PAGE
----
Fueled by Daniel Craig's no-nonsense take on the British secret agent, Blood Stone's 100% Bond. Unfortunately, forgettable gameplay reduces it to an average third-person shooter with a pretty 007 paintjob.
- Cinematic action worthy of Bond license
- More gritty Craig than gimmicky Brosnan
- Gameplay is more shallow than a shaken martini
James Bond 007: Blood Stone Review:
While 2008’s Quantum of Solace was the first double-0 outing to feature actor Daniel Craig, developer Treyarch's sub-par third-person shooter failed to capture the essence of his badass take on Bond. So, as a huge fan of the world-saving MI6 agent, I was relieved when Activision turned the tuxedo-sporting super spy over to Bizarre Creations for a much needed reboot.
Given their Project Gotham Racing, Blur and The Club pedigree, I eagerly anticipated the opportunity to renew my license to kill. Sadly, my expectations may have been set too high, as James Bond 007: Blood Stone, while an improvement over QoS, falls short of the brand spanking new Bond I was hoping for.
Bond. James Bond.
There’s no question the game captures Craig’s brutal, simmering style. Complemented by motion capture work by the actor’s stunt double, Craig’s voice-over, and a convincing character model, the on-screen spy looks and sounds like the real deal. The fast-paced gameplay, supported by highly cinematic action, further puts you in Bond’s globe-trotting shoes.
Shooting and melee is blended seamlessly, allowing players to snap necks and unload clips in the blink of an eye. Additionally, a decent duck-and-cover system fuels the action with cornering, switching, blind-firing and vaulting moves. Stringing together combat take-downs, shooting, and cover maneuvers at break-neck speeds definitely puts you in control of Craig’s more relentless, brooding Bond.
However, when this blink-and-you’ll-miss-it pace isn’t executed or called for, Blood Stone’s shooting and fighting mechanics reveal their true blah-over-boom nature. For starters, the variety-starved weapon selection lacks weight and balance, and wimpy gunshots barely register above cap gun range. A Focus Aim feature, similar to Splinter Cell: Conviction’s Mark and Execute, injects some variety, allowing players to effortlessly drop multiple goons without breaking a sweat. But despite its slo-mo, cinematic flair, it's really just a style-over-strategy mechanic.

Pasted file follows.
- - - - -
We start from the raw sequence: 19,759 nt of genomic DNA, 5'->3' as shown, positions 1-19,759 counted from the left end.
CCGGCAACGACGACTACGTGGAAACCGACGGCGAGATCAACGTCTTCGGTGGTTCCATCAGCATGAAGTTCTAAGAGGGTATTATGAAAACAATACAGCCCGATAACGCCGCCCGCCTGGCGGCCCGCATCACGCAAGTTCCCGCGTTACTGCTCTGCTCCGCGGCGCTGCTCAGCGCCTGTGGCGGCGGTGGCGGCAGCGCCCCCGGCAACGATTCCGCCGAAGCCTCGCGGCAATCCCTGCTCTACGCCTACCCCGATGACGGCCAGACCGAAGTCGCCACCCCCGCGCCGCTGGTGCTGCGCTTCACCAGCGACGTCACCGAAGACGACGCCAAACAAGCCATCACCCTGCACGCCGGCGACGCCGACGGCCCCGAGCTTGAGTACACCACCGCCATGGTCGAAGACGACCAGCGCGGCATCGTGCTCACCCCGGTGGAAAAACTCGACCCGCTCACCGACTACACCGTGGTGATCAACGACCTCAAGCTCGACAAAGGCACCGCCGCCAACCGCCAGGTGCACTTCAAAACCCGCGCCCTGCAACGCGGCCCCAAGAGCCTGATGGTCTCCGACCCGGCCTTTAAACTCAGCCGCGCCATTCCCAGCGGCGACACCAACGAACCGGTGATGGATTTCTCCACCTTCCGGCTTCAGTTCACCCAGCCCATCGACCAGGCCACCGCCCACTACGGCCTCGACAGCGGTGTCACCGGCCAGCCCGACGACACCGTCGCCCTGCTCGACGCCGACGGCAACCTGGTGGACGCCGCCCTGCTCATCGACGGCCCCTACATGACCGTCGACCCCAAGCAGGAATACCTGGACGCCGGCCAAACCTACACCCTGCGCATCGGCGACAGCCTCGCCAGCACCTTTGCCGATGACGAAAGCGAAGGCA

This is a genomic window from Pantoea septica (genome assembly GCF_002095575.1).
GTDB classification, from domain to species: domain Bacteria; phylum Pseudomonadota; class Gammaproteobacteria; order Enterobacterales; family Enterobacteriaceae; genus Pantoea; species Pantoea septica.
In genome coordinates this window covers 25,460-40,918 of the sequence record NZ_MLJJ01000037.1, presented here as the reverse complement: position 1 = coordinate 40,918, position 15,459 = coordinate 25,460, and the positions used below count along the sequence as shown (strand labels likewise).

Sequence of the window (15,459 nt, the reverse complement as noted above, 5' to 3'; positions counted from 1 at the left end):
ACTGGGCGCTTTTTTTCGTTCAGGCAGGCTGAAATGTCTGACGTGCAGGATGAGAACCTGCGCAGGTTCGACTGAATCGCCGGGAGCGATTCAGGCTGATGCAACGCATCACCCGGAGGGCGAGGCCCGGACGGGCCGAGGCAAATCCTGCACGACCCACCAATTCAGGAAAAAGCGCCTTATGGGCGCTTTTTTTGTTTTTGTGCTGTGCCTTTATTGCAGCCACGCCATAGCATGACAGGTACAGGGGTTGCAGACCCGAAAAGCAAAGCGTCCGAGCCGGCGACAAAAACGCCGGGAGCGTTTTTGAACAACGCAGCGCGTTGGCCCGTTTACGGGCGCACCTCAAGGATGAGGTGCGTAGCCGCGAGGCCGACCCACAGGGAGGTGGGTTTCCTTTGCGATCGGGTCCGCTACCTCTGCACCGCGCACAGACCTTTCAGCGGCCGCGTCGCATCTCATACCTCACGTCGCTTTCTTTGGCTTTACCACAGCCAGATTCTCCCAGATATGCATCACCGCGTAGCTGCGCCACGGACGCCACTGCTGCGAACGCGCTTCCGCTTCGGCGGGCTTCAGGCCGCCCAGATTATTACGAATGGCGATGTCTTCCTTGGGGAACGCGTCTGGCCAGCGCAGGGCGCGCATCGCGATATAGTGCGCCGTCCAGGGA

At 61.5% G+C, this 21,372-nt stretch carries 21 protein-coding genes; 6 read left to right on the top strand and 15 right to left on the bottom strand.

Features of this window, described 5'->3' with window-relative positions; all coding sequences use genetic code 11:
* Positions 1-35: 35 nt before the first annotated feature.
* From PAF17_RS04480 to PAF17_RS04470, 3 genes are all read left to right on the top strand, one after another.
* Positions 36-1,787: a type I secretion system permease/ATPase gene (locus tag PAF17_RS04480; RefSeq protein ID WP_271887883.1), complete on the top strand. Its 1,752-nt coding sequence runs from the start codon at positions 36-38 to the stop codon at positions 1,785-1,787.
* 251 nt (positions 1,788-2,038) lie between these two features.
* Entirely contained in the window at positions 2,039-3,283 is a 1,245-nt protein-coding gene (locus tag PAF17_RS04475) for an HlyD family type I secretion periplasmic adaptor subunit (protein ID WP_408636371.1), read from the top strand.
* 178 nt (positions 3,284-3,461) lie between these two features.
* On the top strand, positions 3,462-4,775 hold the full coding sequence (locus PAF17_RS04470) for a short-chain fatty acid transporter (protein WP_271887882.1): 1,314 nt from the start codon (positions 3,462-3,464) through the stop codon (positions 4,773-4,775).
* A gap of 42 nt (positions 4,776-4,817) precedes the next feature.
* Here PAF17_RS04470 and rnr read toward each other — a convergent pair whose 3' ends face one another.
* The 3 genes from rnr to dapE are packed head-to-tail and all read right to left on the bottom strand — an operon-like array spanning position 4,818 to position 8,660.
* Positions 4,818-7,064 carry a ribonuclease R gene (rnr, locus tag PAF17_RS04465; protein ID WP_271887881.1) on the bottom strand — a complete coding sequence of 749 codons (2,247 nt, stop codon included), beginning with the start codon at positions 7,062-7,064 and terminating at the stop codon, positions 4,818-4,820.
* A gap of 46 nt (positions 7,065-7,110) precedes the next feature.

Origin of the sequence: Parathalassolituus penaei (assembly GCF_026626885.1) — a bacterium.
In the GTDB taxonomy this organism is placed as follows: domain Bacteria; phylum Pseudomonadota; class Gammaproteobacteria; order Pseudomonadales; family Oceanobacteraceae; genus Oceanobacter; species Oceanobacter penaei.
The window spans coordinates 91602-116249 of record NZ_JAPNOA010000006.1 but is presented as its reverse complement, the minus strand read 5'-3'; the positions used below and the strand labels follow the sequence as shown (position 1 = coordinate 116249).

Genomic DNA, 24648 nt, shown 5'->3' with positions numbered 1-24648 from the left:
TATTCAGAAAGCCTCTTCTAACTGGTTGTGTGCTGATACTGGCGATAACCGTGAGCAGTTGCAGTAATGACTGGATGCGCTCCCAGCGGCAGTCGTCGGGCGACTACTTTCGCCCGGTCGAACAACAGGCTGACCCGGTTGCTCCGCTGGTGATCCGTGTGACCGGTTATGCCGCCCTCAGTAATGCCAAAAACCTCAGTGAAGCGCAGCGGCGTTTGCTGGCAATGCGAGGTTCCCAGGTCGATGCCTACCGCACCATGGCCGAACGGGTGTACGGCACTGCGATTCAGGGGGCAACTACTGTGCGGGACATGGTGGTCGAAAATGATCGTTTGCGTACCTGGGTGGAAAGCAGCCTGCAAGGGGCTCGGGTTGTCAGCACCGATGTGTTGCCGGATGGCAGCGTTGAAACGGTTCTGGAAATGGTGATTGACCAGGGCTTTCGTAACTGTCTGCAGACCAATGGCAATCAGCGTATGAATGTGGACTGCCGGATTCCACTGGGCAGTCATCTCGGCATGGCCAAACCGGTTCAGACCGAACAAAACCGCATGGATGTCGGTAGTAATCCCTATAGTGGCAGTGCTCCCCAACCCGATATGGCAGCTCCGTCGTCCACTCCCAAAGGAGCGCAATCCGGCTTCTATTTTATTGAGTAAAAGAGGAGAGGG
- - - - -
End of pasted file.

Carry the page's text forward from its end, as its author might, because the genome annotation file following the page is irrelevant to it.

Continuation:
Slick fighting animations are similarly worthy of the silver screen, but also lack any gameplay depth; simply hit the attack button when close to a baddie, and Bond breaks their bones like peanut brittle. Sure, it looks cool, but seasoned action gamers will no doubt miss the refinement and nuance of more sophisticated fisticuffs. Blood Stone's flying elbows and bullets yield plenty of surface seat-of-your-tuxedo-pants thrills, but ultimately feel pretty shallow under their flashy facade.
When you're not busting skulls or popping evildoers like ducks in a shooting gallery, you'll be exercising Bond's notorious lead foot in the cockpit of the expected sporty rides. Given Bizarre's previous pedal-to-the-metal-pleasing efforts, I expected Blood Stone's driving segments to shine brighter than a crotch-aimed laser. But sadly, the behind-the-wheel action similarly suffers from a lack of substantial gameplay.
Beyond holding down the accelerator and occasionally pulling the hand brake, you'll do little more than race through linear paths, hoping to hit the next checkpoint before dying. Set pieces and explosive effects that could put Bruckheimer out of business keep things visually exciting, but it'd be nice to have our thumbs engaged as well as our eyes.
You Only Live Once? Twice?
Blood Stone's presentation is anchored in all the familiar Bond tropes; exotic locales, hot cars, hotter woman, and villains who want to rule the world. This is hardly a criticism. On the contrary, I expect and want his from a Bond-starring action-adventure. Combined with an accurate portrayal of Craig's take-no-s*#t secret agent, and a non film-tied narrative, these elements successfully deliver a playable chapter in the long running espionage film series.
Unfortunately, the developers have taken the interactive movie concept too far, offering plenty of popcorn thrills, but little in the way of satisfying gameplay. Blood Stone's six hour campaign will surely scratch your Bond itch, and its entertaining multi-player modes might even pull you from Halo's and Call of Duty's frontlines for a weekend. But like a pea-shooter painted gold, Blood Stone's more style than substance.